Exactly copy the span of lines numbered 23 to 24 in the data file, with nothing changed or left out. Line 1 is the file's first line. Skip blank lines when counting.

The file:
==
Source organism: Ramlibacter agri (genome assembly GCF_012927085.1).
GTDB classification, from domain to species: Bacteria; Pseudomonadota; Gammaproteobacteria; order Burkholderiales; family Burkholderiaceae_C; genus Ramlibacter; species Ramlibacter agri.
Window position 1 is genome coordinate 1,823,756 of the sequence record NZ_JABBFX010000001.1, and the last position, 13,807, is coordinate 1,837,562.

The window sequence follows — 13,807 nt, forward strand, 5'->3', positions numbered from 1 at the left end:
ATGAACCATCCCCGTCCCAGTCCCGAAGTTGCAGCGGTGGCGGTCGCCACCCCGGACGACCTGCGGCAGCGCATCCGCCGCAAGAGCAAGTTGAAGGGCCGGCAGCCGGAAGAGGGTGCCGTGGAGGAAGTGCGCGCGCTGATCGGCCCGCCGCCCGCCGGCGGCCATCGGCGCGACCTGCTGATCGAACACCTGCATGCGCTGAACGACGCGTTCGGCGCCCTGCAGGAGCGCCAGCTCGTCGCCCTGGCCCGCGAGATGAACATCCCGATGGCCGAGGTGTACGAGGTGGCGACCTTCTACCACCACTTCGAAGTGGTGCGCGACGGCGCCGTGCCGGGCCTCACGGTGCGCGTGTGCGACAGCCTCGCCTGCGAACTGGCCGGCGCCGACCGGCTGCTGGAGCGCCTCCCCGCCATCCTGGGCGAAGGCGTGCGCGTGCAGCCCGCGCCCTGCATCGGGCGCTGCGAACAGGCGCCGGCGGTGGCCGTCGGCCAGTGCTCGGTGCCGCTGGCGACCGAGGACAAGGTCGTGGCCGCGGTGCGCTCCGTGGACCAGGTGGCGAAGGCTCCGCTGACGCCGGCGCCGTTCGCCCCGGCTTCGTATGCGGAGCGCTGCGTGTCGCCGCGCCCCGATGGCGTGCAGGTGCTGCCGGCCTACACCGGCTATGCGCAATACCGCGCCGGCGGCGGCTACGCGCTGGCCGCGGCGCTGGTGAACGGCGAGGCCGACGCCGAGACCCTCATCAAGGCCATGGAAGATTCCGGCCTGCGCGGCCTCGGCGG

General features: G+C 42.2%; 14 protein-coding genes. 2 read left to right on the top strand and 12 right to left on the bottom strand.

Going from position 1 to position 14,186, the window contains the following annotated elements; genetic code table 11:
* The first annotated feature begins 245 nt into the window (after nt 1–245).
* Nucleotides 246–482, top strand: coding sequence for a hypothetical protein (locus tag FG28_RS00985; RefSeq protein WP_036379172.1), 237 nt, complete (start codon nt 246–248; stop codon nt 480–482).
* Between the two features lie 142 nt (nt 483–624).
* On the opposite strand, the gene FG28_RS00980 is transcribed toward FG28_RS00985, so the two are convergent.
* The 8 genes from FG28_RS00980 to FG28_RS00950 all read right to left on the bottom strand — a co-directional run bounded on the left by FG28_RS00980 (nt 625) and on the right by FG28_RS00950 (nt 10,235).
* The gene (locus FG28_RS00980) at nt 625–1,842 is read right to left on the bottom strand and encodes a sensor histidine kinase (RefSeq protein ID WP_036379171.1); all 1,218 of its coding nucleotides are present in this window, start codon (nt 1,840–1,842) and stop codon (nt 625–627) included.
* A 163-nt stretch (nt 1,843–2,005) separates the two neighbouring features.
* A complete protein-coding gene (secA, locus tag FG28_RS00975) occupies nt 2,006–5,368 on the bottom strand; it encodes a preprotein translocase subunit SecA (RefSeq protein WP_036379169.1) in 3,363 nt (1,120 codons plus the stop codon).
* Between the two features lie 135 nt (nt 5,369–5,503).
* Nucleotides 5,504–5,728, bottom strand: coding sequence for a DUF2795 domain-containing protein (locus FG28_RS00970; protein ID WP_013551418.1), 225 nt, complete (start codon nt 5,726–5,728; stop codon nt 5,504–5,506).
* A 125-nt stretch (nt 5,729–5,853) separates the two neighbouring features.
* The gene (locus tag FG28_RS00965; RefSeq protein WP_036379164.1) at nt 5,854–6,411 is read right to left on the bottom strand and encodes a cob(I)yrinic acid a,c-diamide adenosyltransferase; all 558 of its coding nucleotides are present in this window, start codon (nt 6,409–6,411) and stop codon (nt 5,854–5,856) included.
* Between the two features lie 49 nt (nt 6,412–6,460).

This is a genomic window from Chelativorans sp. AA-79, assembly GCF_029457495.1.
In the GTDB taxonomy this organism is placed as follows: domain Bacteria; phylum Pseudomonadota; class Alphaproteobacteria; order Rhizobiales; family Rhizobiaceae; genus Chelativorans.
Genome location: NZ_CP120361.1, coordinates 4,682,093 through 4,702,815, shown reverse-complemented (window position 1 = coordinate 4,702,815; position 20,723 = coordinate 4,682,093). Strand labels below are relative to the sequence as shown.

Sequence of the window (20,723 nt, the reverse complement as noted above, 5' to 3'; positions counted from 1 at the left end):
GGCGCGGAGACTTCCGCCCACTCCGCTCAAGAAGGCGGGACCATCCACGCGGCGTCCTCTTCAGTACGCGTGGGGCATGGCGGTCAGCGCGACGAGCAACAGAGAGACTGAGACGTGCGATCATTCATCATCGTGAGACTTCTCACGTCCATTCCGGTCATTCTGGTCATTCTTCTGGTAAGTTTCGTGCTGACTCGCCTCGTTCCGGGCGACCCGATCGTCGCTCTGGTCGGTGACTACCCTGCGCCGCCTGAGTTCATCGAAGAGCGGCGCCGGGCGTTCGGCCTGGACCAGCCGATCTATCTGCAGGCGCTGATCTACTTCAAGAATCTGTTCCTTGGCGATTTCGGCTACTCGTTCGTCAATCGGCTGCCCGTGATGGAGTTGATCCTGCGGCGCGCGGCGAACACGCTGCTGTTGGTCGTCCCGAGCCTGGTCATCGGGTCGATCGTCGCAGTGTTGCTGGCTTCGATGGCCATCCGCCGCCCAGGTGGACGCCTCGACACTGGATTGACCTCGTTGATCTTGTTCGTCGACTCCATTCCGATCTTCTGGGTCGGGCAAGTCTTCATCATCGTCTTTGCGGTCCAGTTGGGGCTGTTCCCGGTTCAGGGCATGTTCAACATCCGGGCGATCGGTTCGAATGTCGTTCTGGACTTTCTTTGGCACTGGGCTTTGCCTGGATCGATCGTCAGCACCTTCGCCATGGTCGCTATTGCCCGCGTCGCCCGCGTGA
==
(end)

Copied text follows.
Genome location: NZ_CP120361.1, coordinates 4,682,093 through 4,702,815, shown reverse-complemented (window position 1 = coordinate 4,702,815; position 20,723 = coordinate 4,682,093). Strand labels below are relative to the sequence as shown.

Sequence of the window (20,723 nt, the reverse complement as noted above, 5' to 3'; positions counted from 1 at the left end):